Last week my students showcased their musical work through a virtual recital. To participate, each student had to record a video of their music and submit it to the staff at Notes n’ Beats. These videos were then broadcasted back-to-back on YouTube for the enjoyment of numerous enthusiastic viewers. While viewing this recital, I couldn’t help but reflect on the past three months and think about the positive aspects of our online work.
I have been teaching for close to ten years at this point and have attended numerous student recitals; however, I am confident that this virtual recital is going be one I remember throughout my career. Not just because of the trying circumstances that surround the times we live in, but because of the many unforeseen opportunities that arose through the online platform. For example, this broadcasted recital was the first student recital where I could pay full attention to the work of my students. In-person recitals always involve so much work behind the scenes—tuning guitars, frantically looking for lost music, making sure performers are lined up correctly, etc.—that any attention devoted to the performances on stage are brief. The fact that I could devote my full attention to this virtual studio recital allowed me to absorb each performance fully and reflect on all the work each student put into it.
Outside of the recital, the online platform has also forced me to engage with the numerous virtual tools that are available to teachers. Technology has done so much to improve the effectiveness of the work we do; however, there are certain areas where the integration of new technology can be limited. Innovation can easily be brushed over by teachers, myself included, who have a tried and true curriculum and don’t see the point in experimenting with change. Consequently, the switch to the online platform has forced the integration of modern tools into my own teaching kit. A few examples include the digitization of my teaching materials and the incorporation of applications for practicing concepts like note-reading and programs for students to write their own songs.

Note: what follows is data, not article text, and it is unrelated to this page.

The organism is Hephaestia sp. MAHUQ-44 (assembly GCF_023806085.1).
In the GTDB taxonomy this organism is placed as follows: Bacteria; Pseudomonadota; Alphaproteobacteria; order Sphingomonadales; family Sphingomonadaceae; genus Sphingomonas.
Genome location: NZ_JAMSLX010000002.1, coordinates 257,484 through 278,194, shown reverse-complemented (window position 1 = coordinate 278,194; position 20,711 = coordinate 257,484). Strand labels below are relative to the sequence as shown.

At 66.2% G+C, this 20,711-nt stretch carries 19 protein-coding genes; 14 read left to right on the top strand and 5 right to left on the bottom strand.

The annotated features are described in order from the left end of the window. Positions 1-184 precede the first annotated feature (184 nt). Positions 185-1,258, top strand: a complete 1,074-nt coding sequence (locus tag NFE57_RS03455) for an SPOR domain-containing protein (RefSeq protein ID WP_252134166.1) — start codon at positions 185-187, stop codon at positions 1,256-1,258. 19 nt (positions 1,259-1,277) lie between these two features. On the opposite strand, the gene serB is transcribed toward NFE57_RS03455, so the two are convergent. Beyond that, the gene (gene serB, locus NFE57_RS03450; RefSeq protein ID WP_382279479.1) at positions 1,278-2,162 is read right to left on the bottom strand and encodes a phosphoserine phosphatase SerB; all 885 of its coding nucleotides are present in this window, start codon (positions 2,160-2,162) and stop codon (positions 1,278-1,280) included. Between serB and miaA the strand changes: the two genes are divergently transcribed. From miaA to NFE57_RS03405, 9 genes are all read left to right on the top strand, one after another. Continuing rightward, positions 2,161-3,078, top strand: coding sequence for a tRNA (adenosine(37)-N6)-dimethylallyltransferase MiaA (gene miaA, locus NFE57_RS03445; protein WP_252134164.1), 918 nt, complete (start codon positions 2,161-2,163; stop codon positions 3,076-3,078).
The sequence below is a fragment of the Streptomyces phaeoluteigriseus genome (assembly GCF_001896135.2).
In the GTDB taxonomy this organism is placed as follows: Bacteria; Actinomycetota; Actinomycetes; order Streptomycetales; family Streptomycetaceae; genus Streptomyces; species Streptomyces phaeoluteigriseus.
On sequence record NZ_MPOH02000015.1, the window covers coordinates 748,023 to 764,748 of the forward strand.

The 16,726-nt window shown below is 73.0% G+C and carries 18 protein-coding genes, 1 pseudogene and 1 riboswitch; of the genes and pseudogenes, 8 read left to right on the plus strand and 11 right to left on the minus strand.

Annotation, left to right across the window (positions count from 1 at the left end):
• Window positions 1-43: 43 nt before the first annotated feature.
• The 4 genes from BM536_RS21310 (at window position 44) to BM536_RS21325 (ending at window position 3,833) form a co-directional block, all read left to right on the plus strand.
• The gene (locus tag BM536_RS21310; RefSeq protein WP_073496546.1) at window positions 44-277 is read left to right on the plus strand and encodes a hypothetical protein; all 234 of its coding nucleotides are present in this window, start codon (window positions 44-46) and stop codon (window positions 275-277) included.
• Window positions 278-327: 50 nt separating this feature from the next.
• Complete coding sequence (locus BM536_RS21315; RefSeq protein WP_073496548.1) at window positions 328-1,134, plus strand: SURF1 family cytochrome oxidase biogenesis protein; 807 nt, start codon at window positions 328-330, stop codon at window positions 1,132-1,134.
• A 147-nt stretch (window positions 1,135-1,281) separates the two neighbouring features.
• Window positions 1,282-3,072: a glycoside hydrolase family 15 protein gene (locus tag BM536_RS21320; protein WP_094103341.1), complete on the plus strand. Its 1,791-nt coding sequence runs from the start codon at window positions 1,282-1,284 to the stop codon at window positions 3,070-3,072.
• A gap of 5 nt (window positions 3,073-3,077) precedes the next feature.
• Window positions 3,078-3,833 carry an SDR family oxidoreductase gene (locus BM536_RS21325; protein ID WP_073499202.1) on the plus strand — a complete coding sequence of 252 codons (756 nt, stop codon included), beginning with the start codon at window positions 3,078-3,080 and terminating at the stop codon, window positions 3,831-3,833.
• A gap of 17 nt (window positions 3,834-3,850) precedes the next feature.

Like everyone I am ready to get back to a normal where I can teach my students and interact with parents face-to-face. A normal where I can discuss different teaching strategies with all my fantastic colleagues. And finally, a normal where I can create music with fellow musicians, whether it be my students or my friends.
That being said, certain components of my work will never return to normal. I will take more time during live recitals to stop and absorb the beauty of what is being created on stage rather than be distracted by the extra activity behind it. I will be less fearful of technology and use it more often in my own teaching. And finally, I will regularly reevaluate and improve my teaching strategies by my own initiative.